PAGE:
Toothbrushes

Post-Flu, How Unclean Is Your Toothbrush?

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Some of you must have heard how important it is to get your little ones' new toothbrushes after a bout of flu or strep throat, but a new study finds that it's perhaps not necessary.

A new research from University of Texas Medical Branch (UTMB) at Galveston challenges this assumption. In fact, they were unable to find any strep germs on more than a dozen toothbrushes used by children with strep throat.

What they did find was a growth of Streptococcus pyogenes (GAS) on two brand new toothbrushes right out the package.

In a telephone interview with NBC, lead researcher Dr. Lauren Shepard said, “When we took them (new toothbrushes) straight out of the package using our own sterile techniques… both of them grew something. One grew staphylococcus, a fairly common bacteria and another grew some type of bacillus, perhaps E. coli or some other very common germ.”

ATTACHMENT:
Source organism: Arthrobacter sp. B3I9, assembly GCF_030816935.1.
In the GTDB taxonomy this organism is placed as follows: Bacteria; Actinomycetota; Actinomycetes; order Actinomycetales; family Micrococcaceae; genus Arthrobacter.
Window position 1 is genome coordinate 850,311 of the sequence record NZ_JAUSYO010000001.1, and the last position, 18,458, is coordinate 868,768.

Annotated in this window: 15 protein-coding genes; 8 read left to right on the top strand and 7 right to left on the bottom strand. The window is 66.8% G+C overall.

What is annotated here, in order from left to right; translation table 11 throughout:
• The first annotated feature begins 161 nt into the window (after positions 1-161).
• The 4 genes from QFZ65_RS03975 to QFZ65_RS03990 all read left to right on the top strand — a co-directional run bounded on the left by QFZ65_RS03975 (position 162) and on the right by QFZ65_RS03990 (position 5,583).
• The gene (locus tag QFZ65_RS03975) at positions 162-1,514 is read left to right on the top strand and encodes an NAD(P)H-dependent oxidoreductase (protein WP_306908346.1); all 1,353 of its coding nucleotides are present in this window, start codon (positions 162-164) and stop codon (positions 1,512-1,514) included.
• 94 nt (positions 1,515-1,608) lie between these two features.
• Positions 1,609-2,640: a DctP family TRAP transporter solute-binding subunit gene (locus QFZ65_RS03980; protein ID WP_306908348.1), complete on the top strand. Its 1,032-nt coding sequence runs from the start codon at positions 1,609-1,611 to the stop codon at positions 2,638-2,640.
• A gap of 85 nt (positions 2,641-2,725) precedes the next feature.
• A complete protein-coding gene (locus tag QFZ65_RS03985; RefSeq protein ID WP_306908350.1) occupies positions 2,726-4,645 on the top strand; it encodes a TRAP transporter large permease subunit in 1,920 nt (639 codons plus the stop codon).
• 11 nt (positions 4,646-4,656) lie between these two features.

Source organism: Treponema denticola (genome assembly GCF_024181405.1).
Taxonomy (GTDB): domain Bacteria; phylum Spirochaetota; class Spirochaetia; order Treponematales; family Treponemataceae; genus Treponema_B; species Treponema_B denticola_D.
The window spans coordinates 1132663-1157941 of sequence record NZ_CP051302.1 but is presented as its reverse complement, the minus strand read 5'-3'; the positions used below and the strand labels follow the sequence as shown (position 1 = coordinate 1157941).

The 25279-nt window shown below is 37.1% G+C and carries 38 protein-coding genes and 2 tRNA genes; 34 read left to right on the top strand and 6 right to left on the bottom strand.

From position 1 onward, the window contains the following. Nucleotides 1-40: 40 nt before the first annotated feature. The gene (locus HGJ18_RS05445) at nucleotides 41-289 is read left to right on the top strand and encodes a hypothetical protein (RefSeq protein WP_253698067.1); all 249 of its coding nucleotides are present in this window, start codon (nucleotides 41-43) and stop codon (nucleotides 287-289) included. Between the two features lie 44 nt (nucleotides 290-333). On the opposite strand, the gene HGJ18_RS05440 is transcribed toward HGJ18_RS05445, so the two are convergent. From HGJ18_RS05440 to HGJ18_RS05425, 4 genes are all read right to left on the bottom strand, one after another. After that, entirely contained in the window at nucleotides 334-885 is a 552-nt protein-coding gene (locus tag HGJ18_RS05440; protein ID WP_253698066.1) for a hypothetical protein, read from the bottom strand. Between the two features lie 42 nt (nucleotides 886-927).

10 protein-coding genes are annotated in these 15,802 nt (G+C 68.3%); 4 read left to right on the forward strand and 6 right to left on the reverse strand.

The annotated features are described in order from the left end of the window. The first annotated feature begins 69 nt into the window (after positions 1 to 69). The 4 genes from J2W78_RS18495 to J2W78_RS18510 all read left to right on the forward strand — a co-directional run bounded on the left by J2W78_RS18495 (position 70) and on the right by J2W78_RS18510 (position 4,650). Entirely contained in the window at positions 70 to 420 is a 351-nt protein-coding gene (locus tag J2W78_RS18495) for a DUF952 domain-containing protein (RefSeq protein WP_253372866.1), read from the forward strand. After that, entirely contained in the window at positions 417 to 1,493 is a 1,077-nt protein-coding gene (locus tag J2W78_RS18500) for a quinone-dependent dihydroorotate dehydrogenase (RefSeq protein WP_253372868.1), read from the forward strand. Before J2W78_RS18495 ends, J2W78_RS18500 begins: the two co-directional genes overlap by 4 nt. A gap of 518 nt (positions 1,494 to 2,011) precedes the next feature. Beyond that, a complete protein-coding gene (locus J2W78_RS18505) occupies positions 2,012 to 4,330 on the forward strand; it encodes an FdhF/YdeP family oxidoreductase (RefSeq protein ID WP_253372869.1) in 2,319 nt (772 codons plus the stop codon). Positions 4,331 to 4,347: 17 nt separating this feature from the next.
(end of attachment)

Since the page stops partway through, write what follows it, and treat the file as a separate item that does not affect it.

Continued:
People should never share toothbrushes or store them in closed containers that might encourage the growth of bacteria.

“Even the microbiologists thought that was pretty gross,” she said. “They were like, ‘Oh, I can’t believe they grew stuff!”

“This study supports that it is probably unnecessary to throw away your toothbrush after a diagnosis of strep throat,” said co-author Dr. Judith L. Rowen.

Though the American Dental Association agrees there's little evidence that any germs on a toothbrush could hurt you, they maintained that people should never share toothbrushes or store them in closed containers that might encourage the growth of bacteria. They also said that toothbrushes should be thoroughly rinsed and replaced every three to four months mostly because they become frayed and less effective.

How often do you replace your toothbrush?